China Generates a Dirty Dinosaur
So much for China's clean energy push. Shenhua Group Corp., the country's biggest coal miner, is in talks with one of the largest coal-fired power generators on a merger that would create a behemoth with ($267 billion) in assets.
The combination with China Guodian Corp. wouldn't achieve either of the goals of President Xi Jinping's power-industry restructuring: overhauling bloated state companies and cutting reliance on coal. Instead, it would create another too-big-to-fail near-monopoly akin to the December 2015 formation of the Cosco-China Shipping Group.
Investors for now are cheering the merger discussions, which were reported by Aibing Guo and Keith Zhai of Bloomberg News. China Shenhua Energy Co. rose as much as 6.8 percent in Hong Kong and China Longyuan Power Group Corp., another of the generator's publicly traded units, climbed 6 percent. GD Power Development Co., a Shanghai-listed arm of Guodian, was suspended after gaining more than 3 percent on Friday.
The benefits for Guodian are straightforward. One of China's five big power generators, the company is jostling for consumers with China Huaneng Group, China Huadian Corp., State Power Investment Corp. and debt-ridden China Datang Corp. A supply of cheap coal from Shenhua would help Guodian cut costs at a time when the industry is under pressure.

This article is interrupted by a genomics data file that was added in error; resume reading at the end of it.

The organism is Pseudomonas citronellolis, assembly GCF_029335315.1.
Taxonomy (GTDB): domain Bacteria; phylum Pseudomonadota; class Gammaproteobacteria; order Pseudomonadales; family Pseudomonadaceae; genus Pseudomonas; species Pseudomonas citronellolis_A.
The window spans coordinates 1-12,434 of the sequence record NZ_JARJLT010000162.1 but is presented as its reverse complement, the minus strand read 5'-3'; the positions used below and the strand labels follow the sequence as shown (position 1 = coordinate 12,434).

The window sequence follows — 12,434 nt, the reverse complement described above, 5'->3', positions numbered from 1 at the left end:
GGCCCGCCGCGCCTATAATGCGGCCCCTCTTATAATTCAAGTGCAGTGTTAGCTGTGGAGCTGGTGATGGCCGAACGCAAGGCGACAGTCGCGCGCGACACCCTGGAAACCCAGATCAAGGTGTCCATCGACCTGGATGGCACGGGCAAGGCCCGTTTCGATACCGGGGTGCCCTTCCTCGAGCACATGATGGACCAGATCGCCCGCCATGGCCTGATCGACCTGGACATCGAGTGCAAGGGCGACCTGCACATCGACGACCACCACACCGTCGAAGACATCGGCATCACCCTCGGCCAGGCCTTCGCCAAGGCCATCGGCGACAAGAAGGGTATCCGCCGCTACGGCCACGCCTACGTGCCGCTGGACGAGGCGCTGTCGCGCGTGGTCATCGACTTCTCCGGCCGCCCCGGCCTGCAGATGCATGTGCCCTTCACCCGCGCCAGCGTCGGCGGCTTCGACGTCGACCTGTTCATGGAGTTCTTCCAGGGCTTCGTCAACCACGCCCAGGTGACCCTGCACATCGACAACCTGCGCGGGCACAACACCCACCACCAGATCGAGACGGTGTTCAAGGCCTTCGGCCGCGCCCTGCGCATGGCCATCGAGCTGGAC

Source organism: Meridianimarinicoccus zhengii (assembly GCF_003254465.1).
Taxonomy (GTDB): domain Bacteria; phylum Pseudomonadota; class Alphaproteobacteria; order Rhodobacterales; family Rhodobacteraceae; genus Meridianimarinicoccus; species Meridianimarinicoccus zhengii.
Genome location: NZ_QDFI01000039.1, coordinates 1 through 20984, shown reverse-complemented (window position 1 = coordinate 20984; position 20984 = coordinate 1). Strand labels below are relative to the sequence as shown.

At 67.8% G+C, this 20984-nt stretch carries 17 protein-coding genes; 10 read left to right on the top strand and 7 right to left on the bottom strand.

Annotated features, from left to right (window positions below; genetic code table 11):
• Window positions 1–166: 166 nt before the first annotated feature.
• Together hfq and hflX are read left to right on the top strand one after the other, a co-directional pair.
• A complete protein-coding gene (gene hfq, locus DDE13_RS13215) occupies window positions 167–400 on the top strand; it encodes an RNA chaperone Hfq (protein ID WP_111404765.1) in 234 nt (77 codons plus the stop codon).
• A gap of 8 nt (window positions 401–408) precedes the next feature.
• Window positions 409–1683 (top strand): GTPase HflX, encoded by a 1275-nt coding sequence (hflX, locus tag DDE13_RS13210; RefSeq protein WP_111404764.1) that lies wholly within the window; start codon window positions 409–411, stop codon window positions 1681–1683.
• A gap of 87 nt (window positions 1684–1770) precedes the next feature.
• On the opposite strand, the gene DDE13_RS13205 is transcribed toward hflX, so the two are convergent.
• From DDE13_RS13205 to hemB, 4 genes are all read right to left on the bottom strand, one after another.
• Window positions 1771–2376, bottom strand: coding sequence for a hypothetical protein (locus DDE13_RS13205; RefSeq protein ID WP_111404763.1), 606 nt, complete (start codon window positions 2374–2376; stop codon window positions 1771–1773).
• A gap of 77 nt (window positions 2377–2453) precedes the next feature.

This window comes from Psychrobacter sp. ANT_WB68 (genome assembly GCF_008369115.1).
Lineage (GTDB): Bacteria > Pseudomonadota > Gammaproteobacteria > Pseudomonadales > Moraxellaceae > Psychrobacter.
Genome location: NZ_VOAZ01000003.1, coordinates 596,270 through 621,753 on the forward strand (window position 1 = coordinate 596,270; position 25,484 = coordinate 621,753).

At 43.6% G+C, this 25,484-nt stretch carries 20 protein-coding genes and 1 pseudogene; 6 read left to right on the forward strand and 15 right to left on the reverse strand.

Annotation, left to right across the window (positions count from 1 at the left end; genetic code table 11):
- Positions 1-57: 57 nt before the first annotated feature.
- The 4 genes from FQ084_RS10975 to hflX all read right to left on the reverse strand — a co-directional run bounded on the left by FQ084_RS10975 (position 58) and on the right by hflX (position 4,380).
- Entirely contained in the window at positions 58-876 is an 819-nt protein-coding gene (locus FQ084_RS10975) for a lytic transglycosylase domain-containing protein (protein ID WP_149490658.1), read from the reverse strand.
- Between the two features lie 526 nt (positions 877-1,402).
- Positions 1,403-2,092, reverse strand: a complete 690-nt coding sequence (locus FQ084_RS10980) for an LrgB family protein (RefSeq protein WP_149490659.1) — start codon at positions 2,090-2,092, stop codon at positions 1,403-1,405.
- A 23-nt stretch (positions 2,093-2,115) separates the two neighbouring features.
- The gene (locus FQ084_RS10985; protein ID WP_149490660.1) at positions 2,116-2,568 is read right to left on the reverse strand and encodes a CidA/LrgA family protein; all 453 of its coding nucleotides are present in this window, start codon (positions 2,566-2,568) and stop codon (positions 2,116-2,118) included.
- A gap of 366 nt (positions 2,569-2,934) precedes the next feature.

Why Shenhua shareholders seem thrilled by a marriage with a company battling overcapacity and declining earnings is less clear. It may be partly relief that the company has avoided an uglier partner. Some form of merger with a power generator was inevitable, given the government's intention to shrink the sector. An earlier proposed combination would have saddled Shenhua with Datang.
The rally may also reflect bets that Shenhua, fresh from its first profit in four years, will benefit from a more diversified earnings stream once coal prices fall again. As such, investors in the Hong Kong-listed company, having received a surprise special dividend a few months ago, can sit pretty for a while at least.
Those who welcome China's commitment to the Paris climate accord may be less thrilled.
China is planning to reduce its reliance on coal, and efforts to pare the number of power-generation companies make sense in this regard. It's easier for Beijing to impose emission standards and output limits on a state-owned giant than a plethora of small firms.
But coal remains cheap despite last year's price gains and still makes up an overwhelming share of China's energy use: almost two-thirds as of 2015, compared with 15 percent in the U.S.
Whittling down the number of coal-fired generation companies will only reduce the size of the industry if the remaining companies get smaller. Here, it's worth noting that giant state bureaucracies acquire political power and a vested interest in their own survival.
The success of China's power industry restructuring will be seen in how far mega groups such as Shenhua-Guodian go in cutting overcapacity and shedding surplus workers. With a key political transition only months away, social stability remains a more important objective than curbing fossil-fuel pollution. That means mass layoffs are unlikely.
If this merger goes ahead, don't expect progress to be quick.
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Nisha Gopalan in Hong Kong at firstname.lastname@example.org
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